Aug 3, 2020
Preventing apple fruit rots; pruning blossom-basted stone fruit trees

The rainfall in Pennsylvania due to summer thunderstorms has been feast or famine, depending on where you are located. The hot, dry weather has decreased disease pressure; however, we are not out of the woods.

As we near apple harvest, it is still important to be vigilant when managing for fruit rots, especially those fruit destined for long term storage. There is another benefit to the hot, dry weather we have been experiencing: management of the disease headaches caused by Pseudomonas syringae pv. syringae this spring.

Here are some nuggets of disease management wisdom as we enter August:

Preventing pre- and postharvest apple fruit rots

Be mindful of any late-season shoulder cracking on apple fruit since such wounds can be an easy opening for fungal spores to cause fruit rots. Since bitter rot has been the primary concern in the last few years, our research to date has shown conventional fungicides vary in efficacy, even within a fungicide mode of action group. Our data support Merivon (FRAC group 7 + 11; 0-day PHI) to be the most effective late-season control.

Merivon will also afford rot protection during storage, as well. The predominant fungal species causing bitter rot in our region is not susceptible to trifloxystrobin, which is found in Luna Sensation and Flint Extra; however, the species is susceptible to pyraclostrobin, which is found in Merivon. If bitter rot is not a concern, any of the fungicides will be effective, in addition to thiophanate-methyl (FRAC Group 1; Topsin, T-methyl, etc.)

Some general management techniques to keep in mind to reduce postharvest fruit rots:

Bruised or wounded fruit are susceptible to postharvest fruit rots, such as blue mold and gray mold. While harvesting, handle fruit carefully when picking and transferring fruit from bag to bin to avoid bruising or wounding.

  • The more mature a fruit, the more susceptible it is to storage diseases. Harvest fruit at proper maturity.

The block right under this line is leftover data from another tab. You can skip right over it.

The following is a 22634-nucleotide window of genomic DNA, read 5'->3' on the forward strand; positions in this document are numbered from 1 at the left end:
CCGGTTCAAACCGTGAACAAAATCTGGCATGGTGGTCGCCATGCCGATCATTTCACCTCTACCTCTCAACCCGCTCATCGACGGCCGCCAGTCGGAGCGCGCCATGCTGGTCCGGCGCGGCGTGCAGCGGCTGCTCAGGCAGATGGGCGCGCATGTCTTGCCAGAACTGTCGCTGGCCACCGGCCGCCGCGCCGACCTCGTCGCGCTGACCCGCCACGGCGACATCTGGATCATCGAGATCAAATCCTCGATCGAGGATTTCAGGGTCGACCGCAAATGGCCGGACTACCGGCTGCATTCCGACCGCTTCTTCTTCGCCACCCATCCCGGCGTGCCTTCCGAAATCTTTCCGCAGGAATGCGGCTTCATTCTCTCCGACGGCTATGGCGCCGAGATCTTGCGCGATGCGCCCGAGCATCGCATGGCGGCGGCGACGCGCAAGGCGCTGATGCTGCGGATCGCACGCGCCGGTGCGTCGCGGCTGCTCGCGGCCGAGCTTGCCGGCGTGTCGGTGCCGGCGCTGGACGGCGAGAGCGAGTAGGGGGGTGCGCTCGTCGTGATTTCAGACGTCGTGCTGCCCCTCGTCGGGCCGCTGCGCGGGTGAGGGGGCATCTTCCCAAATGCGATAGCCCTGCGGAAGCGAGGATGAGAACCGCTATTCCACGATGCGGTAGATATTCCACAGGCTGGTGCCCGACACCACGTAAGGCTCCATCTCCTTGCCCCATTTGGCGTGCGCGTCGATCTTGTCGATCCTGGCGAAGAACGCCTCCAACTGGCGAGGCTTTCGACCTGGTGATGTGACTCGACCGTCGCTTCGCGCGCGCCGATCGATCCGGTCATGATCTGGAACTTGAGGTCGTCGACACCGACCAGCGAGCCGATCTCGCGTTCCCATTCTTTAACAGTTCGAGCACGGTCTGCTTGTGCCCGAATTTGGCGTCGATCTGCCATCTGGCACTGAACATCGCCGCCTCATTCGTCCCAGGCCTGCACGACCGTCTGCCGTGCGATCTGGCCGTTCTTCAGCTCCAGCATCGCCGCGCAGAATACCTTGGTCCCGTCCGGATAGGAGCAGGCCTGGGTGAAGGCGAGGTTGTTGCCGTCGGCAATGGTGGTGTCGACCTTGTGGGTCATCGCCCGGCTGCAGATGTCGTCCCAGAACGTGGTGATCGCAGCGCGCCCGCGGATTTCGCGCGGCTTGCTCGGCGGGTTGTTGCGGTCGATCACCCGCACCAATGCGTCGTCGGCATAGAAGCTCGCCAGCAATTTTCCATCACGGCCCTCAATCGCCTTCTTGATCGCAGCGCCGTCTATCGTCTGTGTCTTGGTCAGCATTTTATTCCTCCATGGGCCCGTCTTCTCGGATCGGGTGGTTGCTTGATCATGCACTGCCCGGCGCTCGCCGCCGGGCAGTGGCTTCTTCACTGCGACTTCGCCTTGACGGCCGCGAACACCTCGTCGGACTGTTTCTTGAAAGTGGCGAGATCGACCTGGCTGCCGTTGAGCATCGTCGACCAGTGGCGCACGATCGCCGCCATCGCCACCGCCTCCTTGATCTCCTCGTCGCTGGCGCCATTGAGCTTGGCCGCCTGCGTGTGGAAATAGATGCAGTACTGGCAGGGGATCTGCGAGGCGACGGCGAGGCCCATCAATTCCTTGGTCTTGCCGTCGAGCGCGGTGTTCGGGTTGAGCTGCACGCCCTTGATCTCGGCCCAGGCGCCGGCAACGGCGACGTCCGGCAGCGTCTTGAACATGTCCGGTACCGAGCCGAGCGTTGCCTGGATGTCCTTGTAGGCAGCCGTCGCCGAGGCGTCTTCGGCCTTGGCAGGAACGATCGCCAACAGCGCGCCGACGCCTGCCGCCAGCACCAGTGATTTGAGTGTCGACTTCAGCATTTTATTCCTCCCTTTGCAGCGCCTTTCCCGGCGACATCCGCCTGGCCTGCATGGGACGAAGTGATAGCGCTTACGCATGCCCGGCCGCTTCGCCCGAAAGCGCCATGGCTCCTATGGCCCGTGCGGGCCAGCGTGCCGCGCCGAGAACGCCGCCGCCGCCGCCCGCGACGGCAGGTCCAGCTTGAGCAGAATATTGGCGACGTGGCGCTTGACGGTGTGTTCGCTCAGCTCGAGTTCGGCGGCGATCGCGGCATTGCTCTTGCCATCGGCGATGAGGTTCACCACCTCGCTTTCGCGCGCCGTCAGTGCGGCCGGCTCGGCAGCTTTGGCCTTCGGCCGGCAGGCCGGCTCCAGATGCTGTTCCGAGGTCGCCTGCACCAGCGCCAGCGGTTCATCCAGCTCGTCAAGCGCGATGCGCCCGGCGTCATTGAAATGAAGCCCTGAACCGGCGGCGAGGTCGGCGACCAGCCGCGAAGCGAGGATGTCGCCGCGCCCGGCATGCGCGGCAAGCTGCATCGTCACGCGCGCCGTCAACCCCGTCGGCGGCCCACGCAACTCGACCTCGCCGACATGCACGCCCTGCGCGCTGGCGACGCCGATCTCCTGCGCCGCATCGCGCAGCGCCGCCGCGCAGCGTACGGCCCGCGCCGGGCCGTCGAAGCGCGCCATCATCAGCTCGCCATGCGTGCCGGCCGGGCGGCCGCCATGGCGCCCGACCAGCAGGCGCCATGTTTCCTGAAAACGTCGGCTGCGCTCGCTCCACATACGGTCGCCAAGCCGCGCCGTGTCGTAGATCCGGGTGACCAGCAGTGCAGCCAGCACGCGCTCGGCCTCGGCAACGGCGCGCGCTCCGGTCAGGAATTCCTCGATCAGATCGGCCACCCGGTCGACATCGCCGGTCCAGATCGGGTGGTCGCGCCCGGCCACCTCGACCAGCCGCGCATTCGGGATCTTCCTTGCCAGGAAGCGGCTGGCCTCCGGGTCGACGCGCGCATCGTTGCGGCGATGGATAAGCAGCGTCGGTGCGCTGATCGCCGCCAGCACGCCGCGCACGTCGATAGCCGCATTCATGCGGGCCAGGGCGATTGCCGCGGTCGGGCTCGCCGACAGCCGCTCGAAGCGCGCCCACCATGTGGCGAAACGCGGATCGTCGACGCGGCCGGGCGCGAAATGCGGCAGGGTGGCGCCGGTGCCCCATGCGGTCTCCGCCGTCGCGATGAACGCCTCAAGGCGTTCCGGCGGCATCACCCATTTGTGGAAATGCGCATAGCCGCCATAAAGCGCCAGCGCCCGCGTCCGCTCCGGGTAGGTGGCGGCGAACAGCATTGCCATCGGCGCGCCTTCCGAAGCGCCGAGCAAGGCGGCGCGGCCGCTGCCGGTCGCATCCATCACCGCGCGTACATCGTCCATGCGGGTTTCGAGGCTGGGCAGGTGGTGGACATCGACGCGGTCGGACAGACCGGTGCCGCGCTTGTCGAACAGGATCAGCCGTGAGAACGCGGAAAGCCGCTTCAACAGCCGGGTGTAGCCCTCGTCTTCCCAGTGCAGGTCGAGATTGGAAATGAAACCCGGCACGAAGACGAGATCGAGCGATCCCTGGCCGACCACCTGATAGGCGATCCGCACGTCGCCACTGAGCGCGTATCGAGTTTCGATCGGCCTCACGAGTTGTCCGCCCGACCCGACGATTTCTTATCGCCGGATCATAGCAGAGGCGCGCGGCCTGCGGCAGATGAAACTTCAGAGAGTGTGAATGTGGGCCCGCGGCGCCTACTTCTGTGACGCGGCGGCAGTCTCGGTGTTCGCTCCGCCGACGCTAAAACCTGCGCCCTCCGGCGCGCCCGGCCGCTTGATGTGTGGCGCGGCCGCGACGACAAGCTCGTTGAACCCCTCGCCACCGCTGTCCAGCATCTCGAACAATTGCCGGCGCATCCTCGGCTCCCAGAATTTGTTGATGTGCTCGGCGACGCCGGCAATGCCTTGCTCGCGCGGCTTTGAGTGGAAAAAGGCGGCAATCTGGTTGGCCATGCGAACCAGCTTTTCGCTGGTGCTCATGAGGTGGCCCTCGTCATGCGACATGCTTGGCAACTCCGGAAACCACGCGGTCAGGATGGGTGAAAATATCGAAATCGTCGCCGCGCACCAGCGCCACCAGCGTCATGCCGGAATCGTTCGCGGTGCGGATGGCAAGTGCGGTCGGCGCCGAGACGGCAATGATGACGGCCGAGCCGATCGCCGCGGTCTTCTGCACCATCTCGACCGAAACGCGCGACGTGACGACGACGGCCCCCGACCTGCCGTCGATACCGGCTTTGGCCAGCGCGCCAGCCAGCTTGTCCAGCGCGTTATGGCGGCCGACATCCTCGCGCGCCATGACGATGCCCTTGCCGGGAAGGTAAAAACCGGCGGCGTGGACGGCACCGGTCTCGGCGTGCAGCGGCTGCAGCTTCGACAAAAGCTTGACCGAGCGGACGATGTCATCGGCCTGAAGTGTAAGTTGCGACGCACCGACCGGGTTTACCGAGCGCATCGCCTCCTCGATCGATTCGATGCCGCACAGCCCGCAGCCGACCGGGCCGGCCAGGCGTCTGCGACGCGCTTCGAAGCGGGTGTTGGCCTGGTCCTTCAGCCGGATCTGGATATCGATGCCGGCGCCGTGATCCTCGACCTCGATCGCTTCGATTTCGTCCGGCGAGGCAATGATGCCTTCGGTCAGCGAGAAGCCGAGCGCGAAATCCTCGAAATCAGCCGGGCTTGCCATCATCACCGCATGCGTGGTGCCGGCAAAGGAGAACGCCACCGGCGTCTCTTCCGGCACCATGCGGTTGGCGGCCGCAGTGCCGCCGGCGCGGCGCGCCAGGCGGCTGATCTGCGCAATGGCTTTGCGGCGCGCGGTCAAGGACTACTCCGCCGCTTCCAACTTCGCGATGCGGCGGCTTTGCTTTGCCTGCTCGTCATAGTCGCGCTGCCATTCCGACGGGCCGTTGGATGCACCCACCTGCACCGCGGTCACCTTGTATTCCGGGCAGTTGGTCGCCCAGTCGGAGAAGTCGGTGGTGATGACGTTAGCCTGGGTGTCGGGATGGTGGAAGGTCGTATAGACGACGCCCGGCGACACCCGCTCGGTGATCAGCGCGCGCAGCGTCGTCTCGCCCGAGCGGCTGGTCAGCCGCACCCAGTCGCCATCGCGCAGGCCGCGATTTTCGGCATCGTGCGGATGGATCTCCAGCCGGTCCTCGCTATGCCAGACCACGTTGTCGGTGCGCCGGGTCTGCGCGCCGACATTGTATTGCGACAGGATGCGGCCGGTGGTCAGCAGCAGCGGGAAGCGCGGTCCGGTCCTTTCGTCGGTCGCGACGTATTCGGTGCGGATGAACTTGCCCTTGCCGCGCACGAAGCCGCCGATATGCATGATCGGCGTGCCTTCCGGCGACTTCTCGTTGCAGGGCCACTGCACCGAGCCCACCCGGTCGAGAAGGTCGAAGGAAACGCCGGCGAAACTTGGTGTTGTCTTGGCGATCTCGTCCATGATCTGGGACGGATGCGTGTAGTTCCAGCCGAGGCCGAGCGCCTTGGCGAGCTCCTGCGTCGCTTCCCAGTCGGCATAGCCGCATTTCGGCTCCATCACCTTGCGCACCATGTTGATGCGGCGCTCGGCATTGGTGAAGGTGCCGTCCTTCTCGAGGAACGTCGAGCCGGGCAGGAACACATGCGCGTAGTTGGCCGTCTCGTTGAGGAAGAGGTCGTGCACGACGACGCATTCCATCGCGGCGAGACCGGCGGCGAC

• Inoculum sources for rot pathogens causing disease in storage (if already not hitching a ride on the fruit) come from plant and soil debris. Use clean bins and minimize the amount of soil and plant debris brought in on bins.
  • Warm temperatures encourage pathogens to grow. Keep fruit cool after harvest, i.e. keep bins in shade.
  • If delivering to a packinghouse, minimize the time between harvest and delivery of fruit.

Cherry and apricot trees

Management of trees affected by bacterial canker/blossom blast during spring 2020

Bacterial canker and blossom blast, caused by Pseudomonas syringae pv. sryingae, were widespread this spring due to the April and May frost/freeze events. If you have affected stone fruit trees, particularly sweet cherry and apricot trees, prune any cankers from trees now, while the weather is hot and dry.

The bacterial population numbers are low this time of year; consequently, infection of pruning cuts will be minimized. Bacteria will be active in cooler months, such as the fall and spring. Affected limbs should be pruned several inches below the canker, such that an “ugly stub” remains to limit the spread into the tree. The causal bacteria can be transmitted by pruning tools, so these should be disinfected between prunings if bacterial canker is present. Additional management strategies for the fall will be described at a later date.

(Left) ) Prune out bacterial cankers from cherry trees during hot dry conditions. (Right) Now is the time to prune out cankers that occurred due to early-season infection by Pseudomonas syringae pv. syringae. Photos: Kari Peter, Penn State

Kari A. Peter, Penn State University

Photo at top: Protect apples from late season fruit rots. Photo: Kari Peter/Penn State




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